Happiness and Government Around the World
Happiness might be determined by geography.
Adrian White and colleagues at Leicester University’s School of Psychology analyzed data from the World Health Organization (WHO) and other databases to create a global perspective of well-being. The “happiest place on earth” turns out to be Denmark, followed closely by Switzerland and Austria. Zimbabwe and Burundi ranked at the bottom. The United States came in 23rd.
A nation’s health levels were most closely associated with happiness, followed by gross domestic product (GDP) and education. The researchers say that while these measures of happiness are not perfect, they are the best we have so far, and politicians now are talking of using them to measure the relative performance of each country and changes in its happiness due to war, famine or national success.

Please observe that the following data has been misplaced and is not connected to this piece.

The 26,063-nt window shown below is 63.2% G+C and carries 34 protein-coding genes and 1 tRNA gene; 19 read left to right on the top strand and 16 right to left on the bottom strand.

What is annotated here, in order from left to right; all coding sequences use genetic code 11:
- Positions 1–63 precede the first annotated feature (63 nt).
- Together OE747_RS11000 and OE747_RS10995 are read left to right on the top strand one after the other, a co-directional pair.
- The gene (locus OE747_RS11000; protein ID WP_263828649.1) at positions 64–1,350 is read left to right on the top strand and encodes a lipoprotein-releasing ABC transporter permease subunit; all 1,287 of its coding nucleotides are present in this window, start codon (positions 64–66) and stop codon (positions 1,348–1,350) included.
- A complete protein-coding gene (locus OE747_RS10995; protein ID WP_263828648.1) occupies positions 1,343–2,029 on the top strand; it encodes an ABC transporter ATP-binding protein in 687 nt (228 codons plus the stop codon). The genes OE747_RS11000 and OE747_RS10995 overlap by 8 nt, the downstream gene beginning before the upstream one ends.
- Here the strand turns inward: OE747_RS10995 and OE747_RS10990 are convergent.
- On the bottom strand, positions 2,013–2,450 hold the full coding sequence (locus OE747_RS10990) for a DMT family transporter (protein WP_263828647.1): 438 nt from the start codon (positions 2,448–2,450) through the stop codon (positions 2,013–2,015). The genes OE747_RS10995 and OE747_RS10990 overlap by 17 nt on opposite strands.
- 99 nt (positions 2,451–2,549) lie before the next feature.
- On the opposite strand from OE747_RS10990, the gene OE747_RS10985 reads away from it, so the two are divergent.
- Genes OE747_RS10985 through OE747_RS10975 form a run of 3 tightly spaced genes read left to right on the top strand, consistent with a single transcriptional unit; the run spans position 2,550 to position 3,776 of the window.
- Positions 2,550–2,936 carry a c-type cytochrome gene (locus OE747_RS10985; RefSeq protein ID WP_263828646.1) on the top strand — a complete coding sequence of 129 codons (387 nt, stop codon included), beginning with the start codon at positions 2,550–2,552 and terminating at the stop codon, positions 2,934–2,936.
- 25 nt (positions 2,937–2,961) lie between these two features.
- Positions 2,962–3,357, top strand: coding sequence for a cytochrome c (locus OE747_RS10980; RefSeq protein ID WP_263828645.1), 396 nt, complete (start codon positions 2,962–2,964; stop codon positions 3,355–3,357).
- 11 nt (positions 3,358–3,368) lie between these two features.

Life satisfaction currently is a hot topic in economics and psychology.
“There is a belief that capitalism leads to unhappy people,” White said. “However, when people are asked if they are happy with their lives, people in countries with good health care, a higher GDP per capita, and access to education were much more likely to report being happy.”
Researchers were surprised to see Asian countries scoring so low, with Japan 90th and India 125th. Both countries are thought to have a strong national identity, which previously has been associated with well-being.
Following the map’s publication, researchers led by Professor Kaare Christensen of the University of Southern Denmark set out to discover the reasons for such a high level of happiness in their country. The team reported in a recent edition of the British Medical Journal that based on surveys spanning more than 30 years, more than two-thirds of Danes are ‘very satisfied’ with their lives.
But why are Danes happier than people in Sweden and Finland? The team looked for an answer in literature, statistics, and common knowledge. Prowess in sports is one of their suggestions. They note that Denmark bested Germany in the 1992 European football championships and that this “put Danes in such a state of euphoria that the country has not been the same since.” In fact, they found that life satisfaction reached a plateau in Denmark after 1992.